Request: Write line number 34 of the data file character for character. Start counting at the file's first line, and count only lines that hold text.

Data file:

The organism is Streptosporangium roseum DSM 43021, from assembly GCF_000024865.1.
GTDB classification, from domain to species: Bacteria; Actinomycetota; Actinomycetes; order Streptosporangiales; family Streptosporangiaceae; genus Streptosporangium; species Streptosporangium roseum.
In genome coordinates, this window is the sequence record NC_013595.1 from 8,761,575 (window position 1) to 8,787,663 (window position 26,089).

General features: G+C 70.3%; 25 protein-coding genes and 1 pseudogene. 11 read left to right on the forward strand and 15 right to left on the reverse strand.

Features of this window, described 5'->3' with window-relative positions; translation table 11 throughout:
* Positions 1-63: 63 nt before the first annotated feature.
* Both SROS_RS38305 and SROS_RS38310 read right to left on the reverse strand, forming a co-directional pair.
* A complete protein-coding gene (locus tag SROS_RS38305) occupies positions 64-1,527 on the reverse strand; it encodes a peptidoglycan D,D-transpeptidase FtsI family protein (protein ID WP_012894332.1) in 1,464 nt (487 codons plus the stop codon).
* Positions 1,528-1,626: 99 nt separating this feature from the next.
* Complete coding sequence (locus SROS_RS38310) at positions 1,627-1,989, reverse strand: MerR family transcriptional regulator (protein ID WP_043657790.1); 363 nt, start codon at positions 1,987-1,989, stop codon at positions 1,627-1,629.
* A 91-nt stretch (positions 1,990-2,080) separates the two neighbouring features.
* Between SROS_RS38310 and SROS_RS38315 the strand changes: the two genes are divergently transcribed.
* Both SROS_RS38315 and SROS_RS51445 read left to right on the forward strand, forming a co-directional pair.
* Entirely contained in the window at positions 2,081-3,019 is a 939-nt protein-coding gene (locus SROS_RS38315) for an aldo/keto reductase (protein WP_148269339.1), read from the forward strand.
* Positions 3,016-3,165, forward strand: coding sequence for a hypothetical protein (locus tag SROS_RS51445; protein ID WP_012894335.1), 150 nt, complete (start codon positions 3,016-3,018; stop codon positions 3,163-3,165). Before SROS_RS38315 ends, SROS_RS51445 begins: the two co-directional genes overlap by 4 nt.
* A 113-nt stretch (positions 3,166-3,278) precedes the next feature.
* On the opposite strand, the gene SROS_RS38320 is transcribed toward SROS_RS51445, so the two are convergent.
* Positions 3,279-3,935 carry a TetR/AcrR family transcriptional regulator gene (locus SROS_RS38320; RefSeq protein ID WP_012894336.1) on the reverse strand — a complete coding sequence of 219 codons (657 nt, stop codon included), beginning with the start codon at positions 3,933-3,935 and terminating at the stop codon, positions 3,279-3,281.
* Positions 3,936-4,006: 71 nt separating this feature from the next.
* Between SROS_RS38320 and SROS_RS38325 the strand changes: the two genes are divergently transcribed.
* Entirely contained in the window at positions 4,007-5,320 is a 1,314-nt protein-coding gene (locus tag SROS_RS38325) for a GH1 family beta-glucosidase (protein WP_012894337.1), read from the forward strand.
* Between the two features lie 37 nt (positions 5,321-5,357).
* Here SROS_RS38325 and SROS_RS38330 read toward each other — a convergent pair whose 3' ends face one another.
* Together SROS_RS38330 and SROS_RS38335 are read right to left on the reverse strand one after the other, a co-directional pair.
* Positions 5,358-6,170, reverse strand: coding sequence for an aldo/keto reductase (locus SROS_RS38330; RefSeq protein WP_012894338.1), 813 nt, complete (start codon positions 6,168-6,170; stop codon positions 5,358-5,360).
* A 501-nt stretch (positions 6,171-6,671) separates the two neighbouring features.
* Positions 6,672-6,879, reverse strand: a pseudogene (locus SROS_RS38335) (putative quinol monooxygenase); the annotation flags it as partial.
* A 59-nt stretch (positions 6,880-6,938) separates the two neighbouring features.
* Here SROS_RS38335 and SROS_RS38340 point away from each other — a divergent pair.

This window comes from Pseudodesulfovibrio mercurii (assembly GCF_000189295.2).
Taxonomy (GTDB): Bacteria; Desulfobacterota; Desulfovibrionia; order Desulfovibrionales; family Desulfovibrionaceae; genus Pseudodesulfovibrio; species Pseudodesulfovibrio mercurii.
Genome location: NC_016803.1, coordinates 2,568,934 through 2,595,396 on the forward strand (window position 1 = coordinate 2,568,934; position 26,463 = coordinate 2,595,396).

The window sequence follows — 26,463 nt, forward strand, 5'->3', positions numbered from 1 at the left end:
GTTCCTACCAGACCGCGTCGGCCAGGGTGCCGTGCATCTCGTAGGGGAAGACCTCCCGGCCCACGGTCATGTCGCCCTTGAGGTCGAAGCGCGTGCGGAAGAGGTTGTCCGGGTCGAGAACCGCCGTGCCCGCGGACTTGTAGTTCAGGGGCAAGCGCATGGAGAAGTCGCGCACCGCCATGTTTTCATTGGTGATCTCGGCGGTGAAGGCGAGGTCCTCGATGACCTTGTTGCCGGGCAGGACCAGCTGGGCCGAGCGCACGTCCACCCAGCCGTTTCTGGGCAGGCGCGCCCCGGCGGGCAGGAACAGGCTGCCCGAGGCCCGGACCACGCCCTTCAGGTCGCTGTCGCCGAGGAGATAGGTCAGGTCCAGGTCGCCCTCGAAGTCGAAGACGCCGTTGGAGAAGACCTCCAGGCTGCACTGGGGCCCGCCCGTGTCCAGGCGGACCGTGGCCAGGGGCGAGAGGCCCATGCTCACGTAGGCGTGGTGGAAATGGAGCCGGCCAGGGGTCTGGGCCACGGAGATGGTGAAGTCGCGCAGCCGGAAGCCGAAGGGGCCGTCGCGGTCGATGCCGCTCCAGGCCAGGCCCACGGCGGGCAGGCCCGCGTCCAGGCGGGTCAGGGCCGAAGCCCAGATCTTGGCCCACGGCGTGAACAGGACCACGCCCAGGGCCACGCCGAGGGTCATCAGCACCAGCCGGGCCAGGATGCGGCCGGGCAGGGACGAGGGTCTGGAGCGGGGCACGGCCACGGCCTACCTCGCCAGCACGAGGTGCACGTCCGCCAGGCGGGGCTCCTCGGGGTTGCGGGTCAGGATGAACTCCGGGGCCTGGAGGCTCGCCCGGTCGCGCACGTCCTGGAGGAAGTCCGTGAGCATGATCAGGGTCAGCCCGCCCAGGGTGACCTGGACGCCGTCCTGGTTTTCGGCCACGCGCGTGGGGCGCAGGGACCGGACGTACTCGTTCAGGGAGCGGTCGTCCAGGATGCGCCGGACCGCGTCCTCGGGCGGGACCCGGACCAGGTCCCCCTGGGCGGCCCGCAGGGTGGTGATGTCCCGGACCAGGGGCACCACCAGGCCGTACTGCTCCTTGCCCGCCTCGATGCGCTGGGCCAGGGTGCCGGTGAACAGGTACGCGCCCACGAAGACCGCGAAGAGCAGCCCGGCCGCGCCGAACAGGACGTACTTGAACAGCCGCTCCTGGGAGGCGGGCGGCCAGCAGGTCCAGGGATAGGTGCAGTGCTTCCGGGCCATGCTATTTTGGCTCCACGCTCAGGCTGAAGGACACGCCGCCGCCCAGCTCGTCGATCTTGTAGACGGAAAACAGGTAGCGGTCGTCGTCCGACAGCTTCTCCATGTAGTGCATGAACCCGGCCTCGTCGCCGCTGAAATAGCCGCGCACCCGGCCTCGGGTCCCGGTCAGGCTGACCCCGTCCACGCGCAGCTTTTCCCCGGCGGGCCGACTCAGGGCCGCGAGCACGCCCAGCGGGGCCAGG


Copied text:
GTTCCTACCAGACCGCGTCGGCCAGGGTGCCGTGCATCTCGTAGGGGAAGACCTCCCGGCCCACGGTCATGTCGCCCTTGAGGTCGAAGCGCGTGCGGAAGAGGTTGTCCGGGTCGAGAACCGCCGTGCCCGCGGACTTGTAGTTCAGGGGCAAGCGCATGGAGAAGTCGCGCACCGCCATGTTTTCATTGGTGATCTCGGCGGTGAAGGCGAGGTCCTCGATGACCTTGTTGCCGGGCAGGACCAGCTGGGCCGAGCGCACGTCCACCCAGCCGTTTCTGGGCAGGCGCGCCCCGGCGGGCAGGAACAGGCTGCCCGAGGCCCGGACCACGCCCTTCAGGTCGCTGTCGCCGAGGAGATAGGTCAGGTCCAGGTCGCCCTCGAAGTCGAAGACGCCGTTGGAGAAGACCTCCAGGCTGCACTGGGGCCCGCCCGTGTCCAGGCGGACCGTGGCCAGGGGCGAGAGGCCCATGCTCACGTAGGCGTGGTGGAAATGGAGCCGGCCAGGGGTCTGGGCCACGGAGATGGTGAAGTCGCGCAGCCGGAAGCCGAAGGGGCCGTCGCGGTCGATGCCGCTCCAGGCCAGGCCCACGGCGGGCAGGCCCGCGTCCAGGCGGGTCAGGGCCGAAGCCCAGATCTTGGCCCACGGCGTGAACAGGACCACGCCCAGGGCCACGCCGAGGGTCATCAGCACCAGCCGGGCCAGGATGCGGCCGGGCAGGGACGAGGGTCTGGAGCGGGGCACGGCCACGGCCTACCTCGCCAGCACGAGGTGCACGTCCGCCAGGCGGGGCTCCTCGGGGTTGCGGGTCAGGATGAACTCCGGGGCCTGGAGGCTCGCCCGGTCGCGCACGTCCTGGAGGAAGTCCGTGAGCATGATCAGGGTCAGCCCGCCCAGGGTGACCTGGACGCCGTCCTGGTTTTCGGCCACGCGCGTGGGGCGCAGGGACCGGACGTACTCGTTCAGGGAGCGGTCGTCCAGGATGCGCCGGACCGCGTCCTCGGGCGGGACCCGGACCAGGTCCCCCTGGGCGGCCCGCAGGGTGGTGATGTCCCGGACCAGGGGCACCACCAGGCCGTACTGCTCCTTGCCCGCCTCGATGCGCTGGGCCAGGGTGCCGGTGAACAGGTACGCGCCCACGAAGACCGCGAAGAGCAGCCCGGCCGCGCCGAACAGGACGTACTTGAACAGCCGCTCCTGGGAGGCGGGCGGCCAGCAGGTCCAGGGATAGGTGCAGTGCTTCCGGGCCATGCTATTTTGGCTCCACGCTCAGGCTGAAGGACACGCCGCCGCCCAGCTCGTCGATCTTGTAGACGGAAAACAGGTAGCGGTCGTCGTCCGACAGCTTCTCCATGTAGTGCATGAACCCGGCCTCGTCGCCGCTGAAATAGCCGCGCACCCGGCCTCGGGTCCCGGTCAGGCTGACCCCGTCCACGCGCAGCTTTTCCCCGGCGGGCCGACTCAGGGCCGCGAGCACGCCCAGCGGGGCCAGG